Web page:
James F. Schneider, former chief bankruptcy judge and legal historian, dies

Judge James Schneider wrote a history of the Maryland State Bar Association.
Judge James Schneider wrote a history of the Maryland State Bar Association.

James F. Schneider, a former federal bankruptcy chief judge for the District of Maryland and a respected legal historian, died of a bone infection Monday at his Homeland residence. He was 72.

“Jim was an incredible individual,” said retired chief U.S. District Judge Frederic “Fred” Smalkin. “He had a memory in his heart. He remembered what ought to be kept alive, things about Maryland history that are not taught in law school. He was a teacher at heart, and his law clerks were his beneficiaries.”


Born in Baltimore and raised in Parkville, he was the son of Joseph F. Schneider, a postal supervisor, and Mary Christine “May” Lepper, a homemaker. He was president of his 1965 class at Parkville High School. He earned a degree in history at the University of Baltimore and was first academically in his class. He received a law degree from the same school in 1972, the year he was admitted to the Maryland Bar.

Judge Schneider had a lifelong passion for history and revered President John F. Kennedy, whose hand he shook at the old Towson Plaza shopping center in September 1960. He watched President Kennedy land in a helicopter in Patterson Park in 1962 and mourned him in Washington, D.C., after the president’s assassination.


He met his future wife, Susan M. Marzetta, at the federal court house.

“He was handsome, outgoing and funny,” she said. “I called him to make a date when he returned to Baltimore after a judicial conference. We were married within a year.”

As a law school student he was a clerk to Judge Albert L. Sklar of the old Supreme Bench of Baltimore City. From 1973 to 1978 he served as assistant state’s attorney for Baltimore City.

He was appointed historian and archivist by the Supreme Bench, now the Circuit Court for Baltimore City, in 1977. From 1978 to 1982, he served as equity master to the Supreme Bench.

He was elevated to a judgeship and became an associate judge of the United States Bankruptcy Court in 1982, when he was 34. He served as its chief judge from 2001 to 2005. He retired in 2017 and was recalled to assist the court.

“He was a wise and fair judge,” said attorney Herbert Better. “He was a gentleman. Even when he lost his temper on the bench, he was perfectly calm.”

Judge Nancy V. Alquist said, "Jim had an incredibly curious mind and cared deeply about court employees. He often visited their offices and got to know the clerks personally.”

In October 1984, he co-founded the Museum of Baltimore Legal History with attorney Philip Sherman.

“With the enthusiasm of a schoolboy, James F. Schneider walks the halls of the Clarence Mitchell Courthouse, marveling at the stained-glass skylights, the craftsmanship of the marble stairways and the striking, larger-than-life murals painted by internationally known artists at the turn of the century,” said a 1997 Sun article.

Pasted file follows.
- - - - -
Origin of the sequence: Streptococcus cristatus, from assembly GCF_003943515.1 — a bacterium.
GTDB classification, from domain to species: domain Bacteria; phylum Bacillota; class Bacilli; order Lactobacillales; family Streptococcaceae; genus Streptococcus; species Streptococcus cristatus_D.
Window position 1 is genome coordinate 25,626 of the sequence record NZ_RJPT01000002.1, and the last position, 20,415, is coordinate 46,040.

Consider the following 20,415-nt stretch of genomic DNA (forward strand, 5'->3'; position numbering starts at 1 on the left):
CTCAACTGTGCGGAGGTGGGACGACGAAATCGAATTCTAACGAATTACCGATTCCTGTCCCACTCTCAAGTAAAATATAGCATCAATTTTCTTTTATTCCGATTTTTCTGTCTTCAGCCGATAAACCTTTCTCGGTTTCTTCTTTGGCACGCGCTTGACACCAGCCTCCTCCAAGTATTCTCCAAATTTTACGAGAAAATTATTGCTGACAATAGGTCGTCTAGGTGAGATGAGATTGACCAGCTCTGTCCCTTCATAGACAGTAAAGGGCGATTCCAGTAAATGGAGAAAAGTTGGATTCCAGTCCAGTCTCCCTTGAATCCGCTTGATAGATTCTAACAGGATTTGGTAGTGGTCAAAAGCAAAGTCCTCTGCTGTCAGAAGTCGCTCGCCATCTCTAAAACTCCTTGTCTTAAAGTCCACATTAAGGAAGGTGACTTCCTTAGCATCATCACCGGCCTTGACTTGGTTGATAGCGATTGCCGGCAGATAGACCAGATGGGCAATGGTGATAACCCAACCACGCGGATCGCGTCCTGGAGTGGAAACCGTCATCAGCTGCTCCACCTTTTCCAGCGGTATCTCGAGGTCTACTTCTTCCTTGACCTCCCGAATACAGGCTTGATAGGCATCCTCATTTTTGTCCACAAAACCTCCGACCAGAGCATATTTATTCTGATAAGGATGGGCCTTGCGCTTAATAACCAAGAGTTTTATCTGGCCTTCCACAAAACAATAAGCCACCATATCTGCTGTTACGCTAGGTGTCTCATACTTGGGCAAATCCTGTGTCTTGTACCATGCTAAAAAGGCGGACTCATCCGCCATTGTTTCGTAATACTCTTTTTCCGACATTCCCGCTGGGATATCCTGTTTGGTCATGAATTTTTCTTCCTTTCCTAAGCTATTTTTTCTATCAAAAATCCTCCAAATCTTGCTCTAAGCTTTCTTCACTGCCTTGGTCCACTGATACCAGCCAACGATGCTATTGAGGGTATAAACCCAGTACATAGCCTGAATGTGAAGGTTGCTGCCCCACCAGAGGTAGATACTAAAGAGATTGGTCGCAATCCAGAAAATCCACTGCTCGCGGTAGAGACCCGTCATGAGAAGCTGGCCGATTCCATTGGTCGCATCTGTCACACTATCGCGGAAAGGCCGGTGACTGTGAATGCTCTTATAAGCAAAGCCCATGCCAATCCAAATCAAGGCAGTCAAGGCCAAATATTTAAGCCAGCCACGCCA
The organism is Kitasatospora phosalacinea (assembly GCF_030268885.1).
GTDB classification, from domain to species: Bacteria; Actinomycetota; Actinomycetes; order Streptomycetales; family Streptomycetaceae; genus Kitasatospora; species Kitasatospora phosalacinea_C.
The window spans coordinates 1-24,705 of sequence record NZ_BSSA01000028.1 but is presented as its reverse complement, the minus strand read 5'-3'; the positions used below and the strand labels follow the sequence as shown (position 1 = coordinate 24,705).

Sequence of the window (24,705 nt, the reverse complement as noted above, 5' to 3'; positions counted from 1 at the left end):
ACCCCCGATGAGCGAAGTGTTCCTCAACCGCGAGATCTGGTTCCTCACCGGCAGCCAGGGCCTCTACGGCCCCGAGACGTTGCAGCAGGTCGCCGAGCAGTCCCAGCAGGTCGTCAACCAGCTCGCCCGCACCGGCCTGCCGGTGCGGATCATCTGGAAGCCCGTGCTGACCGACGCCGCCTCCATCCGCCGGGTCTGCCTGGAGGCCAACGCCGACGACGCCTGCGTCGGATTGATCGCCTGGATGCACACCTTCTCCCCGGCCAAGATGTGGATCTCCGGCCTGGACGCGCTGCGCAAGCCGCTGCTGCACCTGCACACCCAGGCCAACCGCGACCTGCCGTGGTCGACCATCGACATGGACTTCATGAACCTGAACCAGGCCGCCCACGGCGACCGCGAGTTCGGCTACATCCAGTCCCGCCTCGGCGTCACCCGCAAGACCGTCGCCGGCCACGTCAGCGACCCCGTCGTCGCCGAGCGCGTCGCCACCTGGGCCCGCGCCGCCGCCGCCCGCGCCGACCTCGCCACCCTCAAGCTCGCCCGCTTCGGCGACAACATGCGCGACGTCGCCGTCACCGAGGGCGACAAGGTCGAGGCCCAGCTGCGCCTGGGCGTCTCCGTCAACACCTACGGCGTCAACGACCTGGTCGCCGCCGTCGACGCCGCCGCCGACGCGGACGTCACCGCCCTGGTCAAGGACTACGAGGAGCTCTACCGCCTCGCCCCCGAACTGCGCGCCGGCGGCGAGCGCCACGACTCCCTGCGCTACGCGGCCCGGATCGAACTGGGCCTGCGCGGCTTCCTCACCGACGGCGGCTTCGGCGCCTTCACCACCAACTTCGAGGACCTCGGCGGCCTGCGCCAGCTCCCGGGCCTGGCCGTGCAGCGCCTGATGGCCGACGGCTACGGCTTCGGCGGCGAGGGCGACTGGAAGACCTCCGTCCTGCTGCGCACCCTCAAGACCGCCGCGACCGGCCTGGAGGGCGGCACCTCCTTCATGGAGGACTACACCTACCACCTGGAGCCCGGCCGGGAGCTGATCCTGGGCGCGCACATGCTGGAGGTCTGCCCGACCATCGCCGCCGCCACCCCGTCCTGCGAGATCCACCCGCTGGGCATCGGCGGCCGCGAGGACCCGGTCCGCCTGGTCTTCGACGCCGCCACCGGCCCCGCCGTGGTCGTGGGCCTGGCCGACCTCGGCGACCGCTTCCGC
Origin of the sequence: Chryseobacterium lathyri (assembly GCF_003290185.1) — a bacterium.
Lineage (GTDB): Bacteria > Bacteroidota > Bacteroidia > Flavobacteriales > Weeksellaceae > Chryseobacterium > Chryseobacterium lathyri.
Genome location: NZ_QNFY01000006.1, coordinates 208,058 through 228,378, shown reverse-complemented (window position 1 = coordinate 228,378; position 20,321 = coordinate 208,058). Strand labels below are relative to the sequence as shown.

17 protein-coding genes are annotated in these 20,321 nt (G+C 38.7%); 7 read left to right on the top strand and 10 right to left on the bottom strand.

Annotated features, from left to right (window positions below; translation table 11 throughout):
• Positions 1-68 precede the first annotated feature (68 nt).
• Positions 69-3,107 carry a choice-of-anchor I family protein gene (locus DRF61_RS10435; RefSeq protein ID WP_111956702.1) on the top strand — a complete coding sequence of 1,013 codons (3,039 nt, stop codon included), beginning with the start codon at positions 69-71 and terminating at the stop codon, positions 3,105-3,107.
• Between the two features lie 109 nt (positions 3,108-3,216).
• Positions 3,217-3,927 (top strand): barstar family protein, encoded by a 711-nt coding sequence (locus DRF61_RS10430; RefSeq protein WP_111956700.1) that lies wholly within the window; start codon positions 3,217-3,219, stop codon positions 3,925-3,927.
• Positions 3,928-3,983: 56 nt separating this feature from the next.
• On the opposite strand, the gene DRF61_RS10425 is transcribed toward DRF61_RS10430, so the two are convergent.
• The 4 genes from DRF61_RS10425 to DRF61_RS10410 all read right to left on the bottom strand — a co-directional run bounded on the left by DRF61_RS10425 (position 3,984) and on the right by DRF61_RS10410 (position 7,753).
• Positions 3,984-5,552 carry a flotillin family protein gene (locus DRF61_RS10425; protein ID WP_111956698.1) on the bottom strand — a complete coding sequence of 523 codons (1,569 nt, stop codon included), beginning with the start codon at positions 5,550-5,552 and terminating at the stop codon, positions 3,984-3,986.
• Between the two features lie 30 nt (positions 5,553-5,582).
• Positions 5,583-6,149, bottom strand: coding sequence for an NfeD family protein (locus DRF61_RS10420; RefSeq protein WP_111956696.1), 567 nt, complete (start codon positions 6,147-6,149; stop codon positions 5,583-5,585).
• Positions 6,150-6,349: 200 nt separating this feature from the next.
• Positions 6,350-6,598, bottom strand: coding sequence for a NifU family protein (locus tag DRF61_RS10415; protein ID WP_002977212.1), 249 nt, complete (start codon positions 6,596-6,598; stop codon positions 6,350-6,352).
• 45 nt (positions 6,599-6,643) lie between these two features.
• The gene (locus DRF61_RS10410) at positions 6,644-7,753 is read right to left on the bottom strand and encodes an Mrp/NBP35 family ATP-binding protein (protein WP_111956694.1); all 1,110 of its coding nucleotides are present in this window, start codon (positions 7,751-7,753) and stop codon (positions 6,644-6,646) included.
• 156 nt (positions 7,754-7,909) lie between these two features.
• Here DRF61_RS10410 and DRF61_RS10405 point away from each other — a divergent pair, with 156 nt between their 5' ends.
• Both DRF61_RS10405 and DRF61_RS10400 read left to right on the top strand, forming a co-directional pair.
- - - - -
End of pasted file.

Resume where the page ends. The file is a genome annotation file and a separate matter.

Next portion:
Judge Schneider was quoted in the article: ‘This place is a treasure,’” he said.

Former Maryland State Archivist Edward C. Papenfuse said, “I’ve never known anyone with such a positive outlook on life. He had a facility for making friends. He was an honorable and generous human being.”

Dr. Papenfuse also said, “He never sugarcoated history and had a way of telling things the way they were.”


In 1986, he was named Alumnus of the Year by the School of Liberal Arts of the University of Baltimore.

His wife said that Judge Schneider overcame numerous health challenges. He was diagnosed with Type 1 diabetes in 1964 and received two transplants. He received a pancreas transplant and in 2010 he received a new kidney from his wife. He was also also diagnosed with squamous cell cancer.

“Jim had incredible courage,” said Dr. Stephen T. Bartlett, chief medical officer and vice president at OSF St. Anthony Medical Center in Rockford, Illinois, "I have used him as a case study about pancreas transplants. He came to me years ago and told me of his diabetes and how his low blood sugar was making its difficult for him to concentrate during complex bankruptcy proceedings.

“He had the transplant and wound up being named chief judge," said Dr. Bartlett.

Among the books that Judge Schneider wrote is “A Century of Striving for Justice: A Centennial History of the Maryland State Bar Association, 1896‑1996.” He also wrote works on his church and the Library Company for Baltimore.

“Jim’s interests were endless,” said attorney Henry Lord. “He was also a significant force behind the preservation of the Bar Library.”

Since 1978 he was a member and historian of First & Franklin Presbyterian Church.

“He loved the church and spent years researching its stained-glass windows, not just the windows, but who the makers were, the donors who had given them,” said a church member, Kenneth F. Davies, an attorney.

Judge Schneider was a fan of 1920s through 1940s music and could recite performance dates and band personnel from memory.

A memorial service will be webcast at 10 a.m. Wednesday from the First & Franklin Presbyterian Church at facebook.com/firstfranklinbaltimore. A life celebration will be held in the future.

In addition to his wife of 32 years, general magistrate for the Circuit Court for Baltimore City, survivors include two daughters, Laura Elaine Schneider of Austin, Texas, and Caroline May Schneider of Baltimore.

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